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UPDATE: Concerns about the Giant Mine in NWT persist

Peter Redvers. Photo by CBC.

Peter Redvers. Photo by CBC.

The Giant Mine is located on the shore of Great Slave Lake, the second-largest lake in the Northwest Territories. The Royal Oak Mines Ltd.-owned mine closed in 2004, but about 237,000 tonnes of highly toxic, water-soluble arsenic trioxide remain on the site. To address this, the Harper government’s cleanup plan, as reported by the CBC, “is to freeze the thousands of tonnes or arsenic dust underground forever”.

In September 2012, Peter Redvers, now an activist with the Council of Canadians Northwest Territories chapter, said there are no guarantees that future governments will maintain the site. He asked, “How do you solve this problem as opposed to tuck it underground and hope that 100 years from now, someone else will take responsibility for looking after it.” As noted in the CBC report, “Redvers said people need more assurance that the water pumped off the mine into Yellowknife Bay will be clean.”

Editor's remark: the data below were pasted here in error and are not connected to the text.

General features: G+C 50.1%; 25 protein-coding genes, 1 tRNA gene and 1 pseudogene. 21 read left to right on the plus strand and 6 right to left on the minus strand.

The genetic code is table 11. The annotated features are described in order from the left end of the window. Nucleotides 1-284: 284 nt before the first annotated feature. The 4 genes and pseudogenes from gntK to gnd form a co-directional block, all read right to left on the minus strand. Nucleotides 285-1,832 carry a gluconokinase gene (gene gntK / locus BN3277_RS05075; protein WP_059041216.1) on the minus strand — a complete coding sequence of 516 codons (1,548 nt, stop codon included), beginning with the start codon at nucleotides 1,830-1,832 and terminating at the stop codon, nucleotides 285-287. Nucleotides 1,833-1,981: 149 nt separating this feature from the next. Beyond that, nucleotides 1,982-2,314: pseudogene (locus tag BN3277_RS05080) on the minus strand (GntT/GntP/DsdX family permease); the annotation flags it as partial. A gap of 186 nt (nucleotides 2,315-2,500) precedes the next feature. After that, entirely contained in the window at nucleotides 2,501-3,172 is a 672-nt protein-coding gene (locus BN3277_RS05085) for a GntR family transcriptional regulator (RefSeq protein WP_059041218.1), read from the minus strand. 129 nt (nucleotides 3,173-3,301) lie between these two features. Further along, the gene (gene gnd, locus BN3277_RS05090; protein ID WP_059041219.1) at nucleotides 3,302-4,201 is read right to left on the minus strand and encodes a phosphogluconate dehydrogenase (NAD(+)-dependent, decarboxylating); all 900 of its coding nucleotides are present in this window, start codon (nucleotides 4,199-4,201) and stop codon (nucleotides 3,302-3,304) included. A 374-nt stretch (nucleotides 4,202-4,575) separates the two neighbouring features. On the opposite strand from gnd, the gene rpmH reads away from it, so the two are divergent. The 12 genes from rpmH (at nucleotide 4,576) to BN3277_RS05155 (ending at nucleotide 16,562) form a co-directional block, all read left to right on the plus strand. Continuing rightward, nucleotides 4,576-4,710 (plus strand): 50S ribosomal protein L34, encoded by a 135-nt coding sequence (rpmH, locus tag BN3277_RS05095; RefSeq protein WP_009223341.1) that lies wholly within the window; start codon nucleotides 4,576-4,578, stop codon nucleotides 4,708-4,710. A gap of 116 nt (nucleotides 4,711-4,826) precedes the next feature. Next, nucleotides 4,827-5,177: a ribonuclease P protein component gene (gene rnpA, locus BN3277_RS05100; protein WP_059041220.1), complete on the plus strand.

The article adds, “Some groups who have been following the cleanup say it will impact not only the immediate area around the mine, but all of Great Slave Lake. …Government officials said the water in the bay will be safe enough for recreation, wildlife and to be used as a drinking source.”

In a letter to the editor published in the Northern News Service earlier this week, Redvers tackled another significant issue, “(Fracking) will become a major issue in the NWT over the next few years, initially in the Sahtu region and then in the Deh Cho. …Fracking is an industrial activity that uses large amounts of freshwater, contaminates that water, and then allows a significant volume of that toxic water to remain in the ground, where it can interact with groundwater, flow through faults in the ground, and potentially re-enter our surface water system. …Water must be considered a human right and a public, not private, resource. …Simply allowing companies to begin horizontal fracking in the Sahtu or other NWT regions on a trial basis is not adequate or appropriate. Proper assessments need to be done.”

Edmonton-based Prairies-NWT organizer Scott Harris will visit Peter and the NWT chapter in Yellowknife tomorrow. He will be taking with him a video-message from Council of Canadians chairperson Maude Barlow. More on Scott’s visit soon.

For more, please read:
Giant Mine’s arsenic legacy worries Yellowknifers
NEWS: Abandoned gold mine threatens Great Slave Lake in the NWT
Fracking research a must to reduce impact
Concerns about tar sands polluting the NWT water supply